We have developed serology antibody ELISA testing for COVID-19 at our CLIA lab in Pittsburgh, PA and have launched a new product line of antibody testing for the COVID-19 virus. Validation is complete; we have acquired acceptable kits and reference samples and are now offering this test to employees and our customers. Our serological, or antibody test measures antibodies present in the blood. In response to an infection, such as COVID-19, the body develops an overall immune response to fight the infection. One component of the immune system’s response is the development of antibodies that attach to the virus and help eliminate it. Antibody tests detect the body’s immune response to the infection caused by the virus rather than detecting the virus itself. The FDA has issued guidance allowing companies to market serological tests that have been validated following notification to FDA. Validated antibody tests offered under the policy should, among other things, include language within test reports cautioning that negative results do not rule out COVID-19 infection and that follow-up testing with a molecular diagnostic should be considered to rule out infection. There is no guarantee that we will be successful in realizing revenue or benefit from these efforts.

 

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Additional Reimbursement Coverage During 2020

 

Reimbursement progress is key for us. We have been successful to date in expanding both the scope and amount of product reimbursement for our clinical services in 2020. Examples of our progress include:

 

In February 2020, we announced an increase in Medicare reimbursement for our ThyraMIR® test from $1,800 to $3,000, retroactive to January 1, 2020, reflecting a re-evaluation of the technical and clinical performance of the test relative to other molecular tests in the market and their respective prices.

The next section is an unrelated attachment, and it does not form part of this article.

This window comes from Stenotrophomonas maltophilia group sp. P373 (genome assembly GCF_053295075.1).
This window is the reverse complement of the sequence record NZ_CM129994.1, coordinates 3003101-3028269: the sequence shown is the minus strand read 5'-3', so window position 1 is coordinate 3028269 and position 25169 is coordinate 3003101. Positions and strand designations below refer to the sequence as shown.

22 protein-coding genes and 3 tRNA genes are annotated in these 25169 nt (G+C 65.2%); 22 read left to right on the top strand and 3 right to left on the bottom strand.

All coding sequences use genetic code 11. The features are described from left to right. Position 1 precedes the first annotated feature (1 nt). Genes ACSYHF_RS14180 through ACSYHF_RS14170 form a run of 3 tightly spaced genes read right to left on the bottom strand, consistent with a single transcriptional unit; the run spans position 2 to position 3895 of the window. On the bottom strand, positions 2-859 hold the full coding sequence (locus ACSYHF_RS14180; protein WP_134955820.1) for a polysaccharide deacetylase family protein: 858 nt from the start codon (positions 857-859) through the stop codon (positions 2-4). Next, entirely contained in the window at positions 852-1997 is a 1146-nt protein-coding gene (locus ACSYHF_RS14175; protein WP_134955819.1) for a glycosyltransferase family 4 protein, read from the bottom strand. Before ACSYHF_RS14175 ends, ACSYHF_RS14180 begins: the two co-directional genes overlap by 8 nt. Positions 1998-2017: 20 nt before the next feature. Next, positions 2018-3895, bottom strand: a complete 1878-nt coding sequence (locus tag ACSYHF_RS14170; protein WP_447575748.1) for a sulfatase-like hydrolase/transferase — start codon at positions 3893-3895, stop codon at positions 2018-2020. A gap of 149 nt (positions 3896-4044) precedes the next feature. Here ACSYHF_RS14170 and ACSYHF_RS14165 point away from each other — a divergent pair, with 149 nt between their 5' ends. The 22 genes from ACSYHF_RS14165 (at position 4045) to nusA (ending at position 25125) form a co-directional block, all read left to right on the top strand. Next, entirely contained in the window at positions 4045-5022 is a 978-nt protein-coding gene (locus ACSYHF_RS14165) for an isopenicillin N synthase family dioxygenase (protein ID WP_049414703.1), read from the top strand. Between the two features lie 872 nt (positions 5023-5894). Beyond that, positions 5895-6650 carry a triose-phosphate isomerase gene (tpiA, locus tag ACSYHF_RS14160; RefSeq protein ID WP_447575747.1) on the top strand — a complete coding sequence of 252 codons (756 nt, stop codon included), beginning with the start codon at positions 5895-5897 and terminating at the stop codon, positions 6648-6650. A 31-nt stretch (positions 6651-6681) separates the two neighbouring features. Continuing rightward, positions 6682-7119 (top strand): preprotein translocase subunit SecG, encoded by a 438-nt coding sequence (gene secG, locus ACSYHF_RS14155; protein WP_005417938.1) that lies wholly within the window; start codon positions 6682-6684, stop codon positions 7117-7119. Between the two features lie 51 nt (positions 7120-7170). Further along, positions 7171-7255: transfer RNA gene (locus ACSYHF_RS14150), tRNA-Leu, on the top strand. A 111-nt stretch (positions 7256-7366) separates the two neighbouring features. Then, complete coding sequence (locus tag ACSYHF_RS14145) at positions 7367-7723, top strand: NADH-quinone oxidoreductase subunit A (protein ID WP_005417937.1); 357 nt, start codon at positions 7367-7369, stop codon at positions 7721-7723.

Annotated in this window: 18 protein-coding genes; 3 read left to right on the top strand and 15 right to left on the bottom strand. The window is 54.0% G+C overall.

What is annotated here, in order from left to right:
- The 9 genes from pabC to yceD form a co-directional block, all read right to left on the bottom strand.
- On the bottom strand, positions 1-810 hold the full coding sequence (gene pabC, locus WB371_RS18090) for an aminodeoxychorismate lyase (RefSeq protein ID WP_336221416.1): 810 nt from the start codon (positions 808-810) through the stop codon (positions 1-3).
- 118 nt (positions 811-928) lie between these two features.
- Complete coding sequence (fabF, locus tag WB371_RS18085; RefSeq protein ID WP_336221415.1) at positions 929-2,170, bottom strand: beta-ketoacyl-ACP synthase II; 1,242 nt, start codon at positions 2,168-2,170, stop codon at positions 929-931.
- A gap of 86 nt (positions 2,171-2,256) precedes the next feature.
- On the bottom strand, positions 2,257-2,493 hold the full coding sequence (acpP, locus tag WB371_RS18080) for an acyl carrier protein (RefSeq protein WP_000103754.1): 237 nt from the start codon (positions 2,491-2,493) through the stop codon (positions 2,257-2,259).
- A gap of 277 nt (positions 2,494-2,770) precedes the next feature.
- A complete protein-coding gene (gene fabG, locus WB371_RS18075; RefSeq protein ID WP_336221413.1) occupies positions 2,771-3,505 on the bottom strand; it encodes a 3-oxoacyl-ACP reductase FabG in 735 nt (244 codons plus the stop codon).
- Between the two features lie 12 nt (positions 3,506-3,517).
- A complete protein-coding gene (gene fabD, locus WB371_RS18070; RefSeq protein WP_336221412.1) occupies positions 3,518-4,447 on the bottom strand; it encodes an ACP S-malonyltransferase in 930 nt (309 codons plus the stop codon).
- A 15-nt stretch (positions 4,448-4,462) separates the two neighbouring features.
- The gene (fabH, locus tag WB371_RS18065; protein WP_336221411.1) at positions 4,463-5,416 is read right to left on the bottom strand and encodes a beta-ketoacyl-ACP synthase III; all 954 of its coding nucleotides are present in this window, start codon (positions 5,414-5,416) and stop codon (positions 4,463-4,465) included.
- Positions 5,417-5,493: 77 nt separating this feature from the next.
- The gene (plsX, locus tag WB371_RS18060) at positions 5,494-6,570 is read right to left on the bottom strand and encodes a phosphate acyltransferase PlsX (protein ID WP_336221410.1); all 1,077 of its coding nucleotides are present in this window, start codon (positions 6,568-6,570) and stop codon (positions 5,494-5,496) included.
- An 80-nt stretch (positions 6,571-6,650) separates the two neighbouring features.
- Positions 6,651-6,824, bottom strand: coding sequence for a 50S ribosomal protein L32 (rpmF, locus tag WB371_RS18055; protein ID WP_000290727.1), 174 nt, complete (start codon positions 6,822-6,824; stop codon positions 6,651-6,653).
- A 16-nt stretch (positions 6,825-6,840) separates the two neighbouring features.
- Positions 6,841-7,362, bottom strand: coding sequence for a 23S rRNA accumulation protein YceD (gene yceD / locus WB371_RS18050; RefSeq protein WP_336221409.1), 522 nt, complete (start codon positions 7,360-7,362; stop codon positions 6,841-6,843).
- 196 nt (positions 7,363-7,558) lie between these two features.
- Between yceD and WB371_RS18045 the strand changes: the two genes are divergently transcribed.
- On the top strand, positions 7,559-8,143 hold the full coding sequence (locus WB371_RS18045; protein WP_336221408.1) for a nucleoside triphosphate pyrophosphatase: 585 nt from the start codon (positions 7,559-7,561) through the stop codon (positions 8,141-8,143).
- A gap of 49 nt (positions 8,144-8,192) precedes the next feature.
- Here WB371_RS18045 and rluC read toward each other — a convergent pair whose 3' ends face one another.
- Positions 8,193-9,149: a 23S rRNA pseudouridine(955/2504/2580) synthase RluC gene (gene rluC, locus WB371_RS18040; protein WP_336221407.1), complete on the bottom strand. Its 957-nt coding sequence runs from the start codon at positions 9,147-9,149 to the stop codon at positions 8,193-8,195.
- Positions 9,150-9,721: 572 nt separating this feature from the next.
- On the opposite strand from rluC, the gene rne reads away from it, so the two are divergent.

In March 2020, we announced an agreement with Blue Cross Blue Shield of Massachusetts under which ThyGeNEXT® and ThyraMIR® tests are now covered in-network services for their more than 3 million members in Massachusetts and across New England.

  

In March 2020, we announced an agreement with CareFirst Blue Cross Blue Shield that makes ThyGeNEXT® and ThyraMIR® tests covered in-network services for their more than 3.3 million members in Maryland, Washington, D.C., and Northern Virginia.
   
In March 2020, we announced we had entered into a contract with Premera Blue Cross, making ThyGeNEXT® and ThyraMIR® tests covered in-network services for their more than 2 million members in Washington State and Alaska.
   
In April 2020, we executed an agreement with Avalon Healthcare Solutions (Avalon), a laboratory benefit manager representing numerous health plans. This agreement provides in-network status for our products to approximately 5.8 million lives covered by the following health plans: Blue Cross Blue Shield North Carolina, South Carolina, Kansas City and Vermont, and Capital Blue Cross of Central Pennsylvania.
   
In April 2020, we executed a contract with Blue Cross of Idaho making ThyGeNEXT® and ThyraMIR® tests covered in-network services for their more than 576,000 members.
   

In May 2020, we executed a contract with Blue Cross Blue Shield of Wyoming.

 

In July 2020, we announced that our peer reviewed manuscript, describing results from a seminal clinical validation study of the combination of ThyGeNEXT® and ThyraMIR®, was accepted for publication in the highly respected journal Diagnostic Cytopathology and also accepted as a podium presentation for the American Society of Cytopathology (ASC) Annual Meeting. On August 7, 2020 this publication was made available on-line.

 

Revenue Recognition